Skip to content
This repository

Wiki page explaining how to use rbenv in production .. #101

Closed
ghost opened this Issue September 23, 2011 · 57 comments
Deleted user

The content you are editing has changed. Reload the page and try again.

Perhaps using these details .. #98 (comment)

Sending Request…

Attach images by dragging & dropping or selecting them. Octocat-spinner-32 Uploading your images… Unfortunately, we don't support that file type. Try again with a PNG, GIF, or JPG. Yowza, that's a big file. Try again with an image file smaller than 10MB. This browser doesn't support image attachments. We recommend updating to the latest Internet Explorer, Google Chrome, or Firefox. Something went really wrong, and we can't process that image. Try again.

Sam Stephenson
Owner

We're using rbenv in production at 37signals. There's not much to it… what specifically would you like to know?

All apps are deployed as the app user; RBENV_ROOT is ~app/.rbenv. The apps run under Unicorn.

/cc @jeremy

Jeremy Kemper
Collaborator

We have packages built for each version of Ruby we deploy. They're installed (as root) to paths in /opt and symlinked to into ~app/.rbenv/versions.

Each app is isolated through disciplined use of RubyGems/Bundler-style binstubs. We start with the stubs Bundler generates (bundle install --binstubs) and change the shebang from #!/usr/bin/env ruby to #!/usr/bin/env ruby-local-exec. Update your Capistrano recipes, Chef cookbooks, Bluepill config, etc to use these binstubs throughout.

This draws a solid line between your app and your ops, meeting at just a handful of binstubs.

Now executing /u/apps/basecamp/current/bin/unicorn uses the Ruby in /u/apps/basecamp/current/.rbenv-version and the Unicorn bundled in /u/apps/basecamp/current/Gemfile.lock. Your app is self-contained. Your ops tools no longer know or care whether you use Bundler or whether you're on 1.8.7 or 1.9.3. Achievement unlocked.

Now, say Ruby 1.9.3-rc1 just came out and you want to upgrade your app. Push the new package to your servers (using Chef or whatever), change .rbenv-version from 1.9.3-preview1 to 1.9.3-rc1, and cap deploy. That's it.

Didn't work out? cap deploy:rollback and you're back at 1.9.3-preview1. Ahh.

Gosha Arinich

@jeremy Cool description. Thanks a lot!

Maybe sstephenson/rbenv should have wiki, @sstephenson?

James Miller

@jeremy Does bundler support changing the shebang in the binstubs out of the box? I see bundler respects RbConfig::CONFIG['ruby_install_name'] -- do you change that?

Jeremy Kemper
Collaborator

@bensie we edit the stubs by hand now. No config tricks. We've been meaning to get a --shebang option going for bundle install --binstubs, though.

(It is kinda nice having a slim little ./bin: just bundle, cap, rake, and unicorn rather than the boatload of never-used executable cruft from all our gem dependencies.)

Deleted user

The content you are editing has changed. Reload the page and try again.

@jeremy That's interesting. Thanks.

Sending Request…

Attach images by dragging & dropping or selecting them. Octocat-spinner-32 Uploading your images… Unfortunately, we don't support that file type. Try again with a PNG, GIF, or JPG. Yowza, that's a big file. Try again with an image file smaller than 10MB. This browser doesn't support image attachments. We recommend updating to the latest Internet Explorer, Google Chrome, or Firefox. Something went really wrong, and we can't process that image. Try again.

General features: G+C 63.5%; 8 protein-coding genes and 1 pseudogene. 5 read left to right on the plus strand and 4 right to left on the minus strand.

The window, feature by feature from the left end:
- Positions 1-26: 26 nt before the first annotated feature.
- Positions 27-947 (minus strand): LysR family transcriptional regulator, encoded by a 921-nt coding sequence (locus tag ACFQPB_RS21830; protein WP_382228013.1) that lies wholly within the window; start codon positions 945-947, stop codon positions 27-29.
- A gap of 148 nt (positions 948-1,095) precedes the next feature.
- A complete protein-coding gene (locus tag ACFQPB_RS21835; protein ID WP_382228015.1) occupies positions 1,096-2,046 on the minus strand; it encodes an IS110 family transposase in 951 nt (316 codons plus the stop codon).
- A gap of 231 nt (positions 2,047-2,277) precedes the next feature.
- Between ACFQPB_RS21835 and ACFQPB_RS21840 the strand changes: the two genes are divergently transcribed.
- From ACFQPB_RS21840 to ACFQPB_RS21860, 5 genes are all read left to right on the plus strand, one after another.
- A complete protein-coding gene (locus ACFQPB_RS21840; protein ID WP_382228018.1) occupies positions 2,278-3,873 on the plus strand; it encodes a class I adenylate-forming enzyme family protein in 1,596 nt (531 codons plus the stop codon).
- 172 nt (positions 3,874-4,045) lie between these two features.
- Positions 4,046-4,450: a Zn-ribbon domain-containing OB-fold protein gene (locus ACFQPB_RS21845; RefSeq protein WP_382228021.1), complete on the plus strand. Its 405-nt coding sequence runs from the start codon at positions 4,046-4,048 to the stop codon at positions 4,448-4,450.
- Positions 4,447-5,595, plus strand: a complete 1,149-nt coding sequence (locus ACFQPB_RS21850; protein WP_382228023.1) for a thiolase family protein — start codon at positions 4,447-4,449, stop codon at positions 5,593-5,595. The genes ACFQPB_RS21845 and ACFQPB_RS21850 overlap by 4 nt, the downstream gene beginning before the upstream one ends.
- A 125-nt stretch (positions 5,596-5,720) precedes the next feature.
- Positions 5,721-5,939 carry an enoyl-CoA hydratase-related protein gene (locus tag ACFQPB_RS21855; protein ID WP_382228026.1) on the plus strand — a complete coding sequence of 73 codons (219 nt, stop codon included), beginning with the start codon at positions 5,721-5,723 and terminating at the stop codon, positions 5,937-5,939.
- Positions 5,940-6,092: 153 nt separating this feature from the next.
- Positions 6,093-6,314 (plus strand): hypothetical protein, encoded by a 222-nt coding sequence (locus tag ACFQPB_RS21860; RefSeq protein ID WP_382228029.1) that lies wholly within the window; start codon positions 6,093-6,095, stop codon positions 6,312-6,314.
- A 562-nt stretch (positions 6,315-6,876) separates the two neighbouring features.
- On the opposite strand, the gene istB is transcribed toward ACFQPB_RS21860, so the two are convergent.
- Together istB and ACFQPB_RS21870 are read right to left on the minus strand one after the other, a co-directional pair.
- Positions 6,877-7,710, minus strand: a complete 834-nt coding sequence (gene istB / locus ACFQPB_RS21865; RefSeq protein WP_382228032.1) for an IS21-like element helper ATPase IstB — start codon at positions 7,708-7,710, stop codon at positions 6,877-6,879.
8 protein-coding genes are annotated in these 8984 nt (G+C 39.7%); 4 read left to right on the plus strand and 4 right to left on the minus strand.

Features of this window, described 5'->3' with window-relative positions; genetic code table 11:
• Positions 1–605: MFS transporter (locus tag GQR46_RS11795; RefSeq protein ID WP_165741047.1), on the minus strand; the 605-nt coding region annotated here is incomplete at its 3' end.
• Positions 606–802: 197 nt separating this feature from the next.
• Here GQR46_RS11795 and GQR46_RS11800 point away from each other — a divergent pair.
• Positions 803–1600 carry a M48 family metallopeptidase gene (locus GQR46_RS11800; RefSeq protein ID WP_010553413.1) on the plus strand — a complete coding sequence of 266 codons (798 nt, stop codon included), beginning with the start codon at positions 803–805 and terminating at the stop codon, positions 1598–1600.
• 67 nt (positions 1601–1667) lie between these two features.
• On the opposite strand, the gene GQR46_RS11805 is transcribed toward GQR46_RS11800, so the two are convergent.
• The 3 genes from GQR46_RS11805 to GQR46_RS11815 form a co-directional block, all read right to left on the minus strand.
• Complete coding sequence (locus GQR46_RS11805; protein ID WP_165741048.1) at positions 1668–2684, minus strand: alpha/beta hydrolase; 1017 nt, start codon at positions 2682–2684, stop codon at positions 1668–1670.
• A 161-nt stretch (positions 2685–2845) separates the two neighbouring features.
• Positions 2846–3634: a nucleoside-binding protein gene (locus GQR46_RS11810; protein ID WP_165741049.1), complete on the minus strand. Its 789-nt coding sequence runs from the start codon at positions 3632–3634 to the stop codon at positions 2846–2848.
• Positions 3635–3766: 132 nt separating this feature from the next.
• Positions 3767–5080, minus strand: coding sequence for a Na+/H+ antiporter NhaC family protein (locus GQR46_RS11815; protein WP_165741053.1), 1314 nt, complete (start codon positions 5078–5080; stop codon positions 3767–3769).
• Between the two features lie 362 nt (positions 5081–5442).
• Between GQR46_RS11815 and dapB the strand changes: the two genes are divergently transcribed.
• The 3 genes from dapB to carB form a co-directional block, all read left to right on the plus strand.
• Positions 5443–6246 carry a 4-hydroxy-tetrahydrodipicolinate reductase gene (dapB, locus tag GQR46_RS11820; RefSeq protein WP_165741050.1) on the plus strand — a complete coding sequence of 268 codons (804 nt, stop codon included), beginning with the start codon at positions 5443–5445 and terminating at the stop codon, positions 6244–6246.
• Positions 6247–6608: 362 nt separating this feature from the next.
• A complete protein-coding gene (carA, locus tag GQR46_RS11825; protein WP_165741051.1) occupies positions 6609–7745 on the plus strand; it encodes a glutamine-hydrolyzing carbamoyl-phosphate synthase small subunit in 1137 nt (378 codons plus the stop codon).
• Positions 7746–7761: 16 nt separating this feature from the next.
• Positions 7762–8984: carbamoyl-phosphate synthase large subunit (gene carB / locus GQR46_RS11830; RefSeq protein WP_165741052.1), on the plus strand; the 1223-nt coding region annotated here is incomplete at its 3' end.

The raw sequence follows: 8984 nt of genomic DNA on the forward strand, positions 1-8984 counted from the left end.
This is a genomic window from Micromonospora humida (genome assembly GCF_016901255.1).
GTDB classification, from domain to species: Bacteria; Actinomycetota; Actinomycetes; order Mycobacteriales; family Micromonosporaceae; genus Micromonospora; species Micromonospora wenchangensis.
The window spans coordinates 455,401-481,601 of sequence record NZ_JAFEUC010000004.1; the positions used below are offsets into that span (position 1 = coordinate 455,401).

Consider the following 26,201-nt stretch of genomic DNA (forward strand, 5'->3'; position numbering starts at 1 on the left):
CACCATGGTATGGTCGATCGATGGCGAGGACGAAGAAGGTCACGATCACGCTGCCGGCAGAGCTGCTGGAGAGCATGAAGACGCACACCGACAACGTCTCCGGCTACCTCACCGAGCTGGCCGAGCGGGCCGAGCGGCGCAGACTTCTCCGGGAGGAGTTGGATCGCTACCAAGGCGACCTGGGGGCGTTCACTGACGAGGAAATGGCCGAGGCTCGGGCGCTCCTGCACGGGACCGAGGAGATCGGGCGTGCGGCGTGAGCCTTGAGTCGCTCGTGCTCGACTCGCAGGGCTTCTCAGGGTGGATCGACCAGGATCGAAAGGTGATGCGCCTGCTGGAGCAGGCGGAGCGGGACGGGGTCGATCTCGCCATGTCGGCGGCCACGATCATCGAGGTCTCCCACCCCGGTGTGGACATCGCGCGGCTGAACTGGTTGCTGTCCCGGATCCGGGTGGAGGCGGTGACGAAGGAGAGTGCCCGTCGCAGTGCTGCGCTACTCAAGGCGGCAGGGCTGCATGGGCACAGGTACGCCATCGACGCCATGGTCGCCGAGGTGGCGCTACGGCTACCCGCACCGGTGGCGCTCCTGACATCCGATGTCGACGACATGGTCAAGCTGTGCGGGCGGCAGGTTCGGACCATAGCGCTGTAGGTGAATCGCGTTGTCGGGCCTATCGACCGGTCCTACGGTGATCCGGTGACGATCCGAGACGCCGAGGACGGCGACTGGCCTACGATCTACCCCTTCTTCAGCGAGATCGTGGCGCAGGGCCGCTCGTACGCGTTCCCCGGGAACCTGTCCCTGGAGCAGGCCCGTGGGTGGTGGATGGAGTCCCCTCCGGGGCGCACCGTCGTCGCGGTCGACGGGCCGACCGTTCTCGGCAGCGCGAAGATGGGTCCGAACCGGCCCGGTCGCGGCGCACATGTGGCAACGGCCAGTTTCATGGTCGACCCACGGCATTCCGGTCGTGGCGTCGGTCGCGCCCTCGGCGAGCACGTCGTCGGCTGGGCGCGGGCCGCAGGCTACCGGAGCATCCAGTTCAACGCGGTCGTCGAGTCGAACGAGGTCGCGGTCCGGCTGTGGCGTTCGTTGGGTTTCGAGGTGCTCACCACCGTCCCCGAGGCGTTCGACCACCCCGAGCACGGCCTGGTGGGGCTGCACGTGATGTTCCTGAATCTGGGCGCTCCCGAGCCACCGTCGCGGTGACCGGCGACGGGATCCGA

James Miller

I opened a pull request to get the --shebang option added to bundle install --binstubs - bundler/bundler#1467

Jeremy Kemper
Collaborator

@bensie wow, thank you!

northbear

Cool! i've just been going to ask it.
Well... How do you see it for multiuser rails/rack-hosting? It should be a separate accounts every users and/or apps.
I should install rbenv scripts system-wide (in /usr/lib/rbenv, by example), and setup proper skel files (under Linux of course) with paths to rbenv scripts. And further things i should done the same way as you do. Do i lost anything?

Jeremy Kemper
Collaborator

@northbear we don't do multiuser hosting, but that's sounds like a good approach. Let us know how it works for you!

Terence Lee

this is in the newly released 1.1.rc. Can someone test? Thanks!

Guillermo Iguaran
Collaborator

Just tested bundle install --binstubs --shebang ruby-local-exec, it's working fine

James Miller

@hone Tested here and looking good as well, thanks for the quick merge and release!

George Ornbo

@hone also tested ok for me

ara.t.howard

i am using rbenv and liking it a lot. however, on a production machine with 2, 3, even 4 rubyies i'm having a hard time seeing how it gives any advantage over ensuring each unicorn, passenger standalone, whatever is exec'd with the proper $PATH setting... can you explain?

Jeremy Kemper
Collaborator

@ahoward you're looking pretty good if your tooling is all setting PATH correctly. The two advantages I see to app-local binstubs are that 1) they're Bundler-agnostic, so your deploy tools don't have to care and 2) that it's simple to deploy a Ruby version change by just deploying the app, without having to change the PATH in the ops tooling (or the app having to know any ops internals, like what to prepend to PATH).

Francesc Esplugas

And what about using rbenv-vars to set the current rubies instead of app-local binstubs?

Jeremy Kemper
Collaborator

Could you expand on that, @fesplugas? I don't follow.

Lee Jarvis

jeremy, how do you guys handle installing gems per user when you've install ruby versions into /opt/ruby?

James Miller

@injekt You want to bundle install --deployment so your app's gems are installed to vendor/bundle (relative to your app) rather than installing into a per-user or the global gemset.

Jeremy Kemper
Collaborator

@injekt, exactly what @bensie said: we don't! Bundler is great for production.

In Capistrano-speak:

set(:bundle_cmd) { "#{release_path}/bin/bundle" }

after 'deploy:update_code', 'bundle:install'

namespace :bundle do
  task :install do